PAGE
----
Multimedia Case Study

 

One of the coolest things about completing a multimedia class is understanding. Obviously, there are so many elements to the field and I know very little about it, but I’m starting to recognize skills and technology used. My lessons are becoming applicable.

This week, we were asked to use our end of the semester knowledge to review a multimedia feature story from the Seattle Times called “Sea Change: The Pacific’s Perilous Turn.”

The piece was extremely accessible to lots of different consumers of media due to its multimedia status. Readers who loved traditional print formats would appreciate the accompanying text piece but the video had the ability to integrate seamlessly on various social media platforms and potentially have viral reach.

“Sea Change” also had wonderfully illustrated maps and photographs, which helped to enhance the story and further the reader’s understanding.

As a journalist, I appreciated the flow of the script and revealing interview subjects after they started speaking. The technical elements of a beautiful story were all there. It allowed me to become absorbed in the story itself and not the fact that there was a story going on.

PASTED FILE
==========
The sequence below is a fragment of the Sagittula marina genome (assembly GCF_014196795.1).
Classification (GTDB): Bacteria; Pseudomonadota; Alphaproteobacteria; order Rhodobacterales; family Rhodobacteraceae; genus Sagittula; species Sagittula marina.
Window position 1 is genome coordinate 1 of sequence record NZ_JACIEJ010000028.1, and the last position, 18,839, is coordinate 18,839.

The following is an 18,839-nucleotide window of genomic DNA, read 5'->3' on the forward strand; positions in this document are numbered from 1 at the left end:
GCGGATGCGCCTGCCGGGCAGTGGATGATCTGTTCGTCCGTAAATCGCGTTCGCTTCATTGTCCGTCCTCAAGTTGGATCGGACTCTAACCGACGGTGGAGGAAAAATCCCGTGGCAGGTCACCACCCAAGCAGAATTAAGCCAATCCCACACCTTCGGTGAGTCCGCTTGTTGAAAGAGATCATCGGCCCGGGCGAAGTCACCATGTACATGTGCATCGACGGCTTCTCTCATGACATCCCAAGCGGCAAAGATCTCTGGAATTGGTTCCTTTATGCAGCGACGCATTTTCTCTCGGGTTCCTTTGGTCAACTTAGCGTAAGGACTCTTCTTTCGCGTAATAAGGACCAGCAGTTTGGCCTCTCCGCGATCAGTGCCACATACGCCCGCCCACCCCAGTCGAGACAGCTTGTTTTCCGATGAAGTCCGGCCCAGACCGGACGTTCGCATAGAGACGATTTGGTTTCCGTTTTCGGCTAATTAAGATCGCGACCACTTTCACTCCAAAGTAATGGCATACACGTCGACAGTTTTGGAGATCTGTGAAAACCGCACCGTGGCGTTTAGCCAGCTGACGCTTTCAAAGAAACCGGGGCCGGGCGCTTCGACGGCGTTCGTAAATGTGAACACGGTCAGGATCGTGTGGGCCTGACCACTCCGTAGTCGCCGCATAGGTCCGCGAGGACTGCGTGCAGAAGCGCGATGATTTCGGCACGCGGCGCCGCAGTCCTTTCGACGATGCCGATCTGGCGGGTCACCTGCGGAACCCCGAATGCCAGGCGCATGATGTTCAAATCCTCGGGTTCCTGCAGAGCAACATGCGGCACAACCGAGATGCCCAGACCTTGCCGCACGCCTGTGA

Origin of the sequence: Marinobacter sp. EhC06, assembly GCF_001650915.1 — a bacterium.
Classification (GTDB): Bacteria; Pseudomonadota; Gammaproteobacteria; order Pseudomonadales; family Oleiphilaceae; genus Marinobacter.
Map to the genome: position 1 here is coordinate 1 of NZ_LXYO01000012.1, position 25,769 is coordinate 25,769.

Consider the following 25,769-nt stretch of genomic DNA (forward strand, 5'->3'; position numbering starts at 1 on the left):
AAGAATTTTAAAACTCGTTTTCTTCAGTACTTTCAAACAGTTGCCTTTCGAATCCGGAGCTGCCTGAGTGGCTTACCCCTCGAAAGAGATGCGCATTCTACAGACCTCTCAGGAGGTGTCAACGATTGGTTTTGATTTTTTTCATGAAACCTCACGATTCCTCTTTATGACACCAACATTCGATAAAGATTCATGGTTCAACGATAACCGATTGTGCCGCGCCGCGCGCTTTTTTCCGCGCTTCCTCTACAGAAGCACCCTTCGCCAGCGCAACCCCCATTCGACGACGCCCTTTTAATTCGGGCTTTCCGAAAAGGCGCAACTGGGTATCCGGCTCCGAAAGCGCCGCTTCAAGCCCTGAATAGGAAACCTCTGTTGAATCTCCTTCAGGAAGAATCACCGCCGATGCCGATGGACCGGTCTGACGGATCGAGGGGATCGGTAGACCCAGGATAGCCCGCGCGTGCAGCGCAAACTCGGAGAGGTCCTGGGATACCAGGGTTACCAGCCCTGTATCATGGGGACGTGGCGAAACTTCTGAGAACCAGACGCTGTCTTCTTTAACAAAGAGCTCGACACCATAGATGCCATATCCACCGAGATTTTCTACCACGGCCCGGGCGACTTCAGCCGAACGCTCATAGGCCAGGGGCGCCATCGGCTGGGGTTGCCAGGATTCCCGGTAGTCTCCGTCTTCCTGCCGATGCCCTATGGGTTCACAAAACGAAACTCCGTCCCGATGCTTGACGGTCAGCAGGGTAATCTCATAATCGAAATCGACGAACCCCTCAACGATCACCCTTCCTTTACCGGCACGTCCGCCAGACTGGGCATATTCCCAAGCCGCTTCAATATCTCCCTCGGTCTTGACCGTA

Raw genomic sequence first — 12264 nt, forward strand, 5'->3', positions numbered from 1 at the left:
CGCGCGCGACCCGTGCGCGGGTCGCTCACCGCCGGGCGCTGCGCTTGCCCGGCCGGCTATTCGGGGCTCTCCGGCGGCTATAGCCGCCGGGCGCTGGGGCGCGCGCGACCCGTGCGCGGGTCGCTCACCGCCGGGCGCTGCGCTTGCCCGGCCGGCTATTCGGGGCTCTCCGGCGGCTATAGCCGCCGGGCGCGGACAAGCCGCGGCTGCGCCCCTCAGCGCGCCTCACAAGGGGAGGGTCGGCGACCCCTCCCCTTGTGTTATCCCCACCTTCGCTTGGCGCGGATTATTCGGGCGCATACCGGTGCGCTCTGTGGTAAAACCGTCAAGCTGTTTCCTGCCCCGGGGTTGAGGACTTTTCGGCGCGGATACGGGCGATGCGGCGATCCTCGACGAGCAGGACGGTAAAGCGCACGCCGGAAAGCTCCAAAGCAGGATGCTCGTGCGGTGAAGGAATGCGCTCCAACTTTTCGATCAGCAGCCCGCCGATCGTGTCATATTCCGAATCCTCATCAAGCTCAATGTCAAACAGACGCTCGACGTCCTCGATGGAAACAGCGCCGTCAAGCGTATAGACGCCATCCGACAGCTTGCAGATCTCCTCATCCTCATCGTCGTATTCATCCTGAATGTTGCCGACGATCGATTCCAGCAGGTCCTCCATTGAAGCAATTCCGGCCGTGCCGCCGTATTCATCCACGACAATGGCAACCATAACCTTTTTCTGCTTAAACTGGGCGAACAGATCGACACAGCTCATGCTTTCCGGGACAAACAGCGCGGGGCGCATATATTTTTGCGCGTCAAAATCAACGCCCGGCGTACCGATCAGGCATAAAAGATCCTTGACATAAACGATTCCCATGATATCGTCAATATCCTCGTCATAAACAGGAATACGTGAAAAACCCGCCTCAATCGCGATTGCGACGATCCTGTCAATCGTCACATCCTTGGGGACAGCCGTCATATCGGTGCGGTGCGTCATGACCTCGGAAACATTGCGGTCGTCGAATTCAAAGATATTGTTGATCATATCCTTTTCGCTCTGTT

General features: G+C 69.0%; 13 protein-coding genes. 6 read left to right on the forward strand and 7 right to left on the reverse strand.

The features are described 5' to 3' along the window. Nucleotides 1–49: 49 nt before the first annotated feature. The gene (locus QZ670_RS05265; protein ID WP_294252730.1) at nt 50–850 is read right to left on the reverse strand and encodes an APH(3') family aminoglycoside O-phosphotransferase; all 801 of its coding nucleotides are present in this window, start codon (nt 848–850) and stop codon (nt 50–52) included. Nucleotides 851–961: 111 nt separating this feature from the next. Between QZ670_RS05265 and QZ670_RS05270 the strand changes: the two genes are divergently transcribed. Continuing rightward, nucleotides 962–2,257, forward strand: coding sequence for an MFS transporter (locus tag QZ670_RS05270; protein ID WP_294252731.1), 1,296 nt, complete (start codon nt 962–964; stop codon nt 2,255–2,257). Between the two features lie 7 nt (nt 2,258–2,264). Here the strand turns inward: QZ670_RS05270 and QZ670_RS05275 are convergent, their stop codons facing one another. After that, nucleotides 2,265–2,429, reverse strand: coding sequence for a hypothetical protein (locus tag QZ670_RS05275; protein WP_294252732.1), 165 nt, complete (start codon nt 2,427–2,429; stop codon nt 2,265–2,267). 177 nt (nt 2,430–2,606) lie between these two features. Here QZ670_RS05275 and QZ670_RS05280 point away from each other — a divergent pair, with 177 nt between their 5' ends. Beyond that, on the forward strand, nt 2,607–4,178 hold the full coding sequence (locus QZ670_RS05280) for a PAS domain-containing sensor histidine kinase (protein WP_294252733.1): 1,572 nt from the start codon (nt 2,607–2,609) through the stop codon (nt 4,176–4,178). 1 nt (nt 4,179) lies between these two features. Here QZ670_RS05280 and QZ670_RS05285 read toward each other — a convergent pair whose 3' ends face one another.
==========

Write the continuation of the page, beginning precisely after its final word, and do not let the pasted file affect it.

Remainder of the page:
Behind the Profession of Storytelling 

  

   
During the last event on Thursday’s Words Matter conference, educators and field experts presented on something increasingly in demand: Multimedia Multitasking. 

 

Shane Epping, a photographer and professor at Mizzou, spoke about his story on losing his daughter, Faye. 

“A day before the birthday of our daughter, the doctor told us that he couldn’t hear a heart beat,” said Epping. 

When he knew his daughter would die, he began filming, photographing, and recording everything about their journey.

“As a professional photographer, this has led me to volunteer work. I have photographed 60 families in Boone County with similar problems,” said Epping. 

All of his work has culminated in an audio slideshow and a chapter in the words matter book, which was released on the fourth anniversary of Faye’s birthday. 

  
Students and faculty members were tearful and inspired by Epping’s vulnerable presentation. 

“I feel like this is what sets Mizzou apart from the other j-schools across the country,” said Lexie Churchill. “There’s so much to learn in a classroom but when the professors take time to teach outside it can really add a lot.”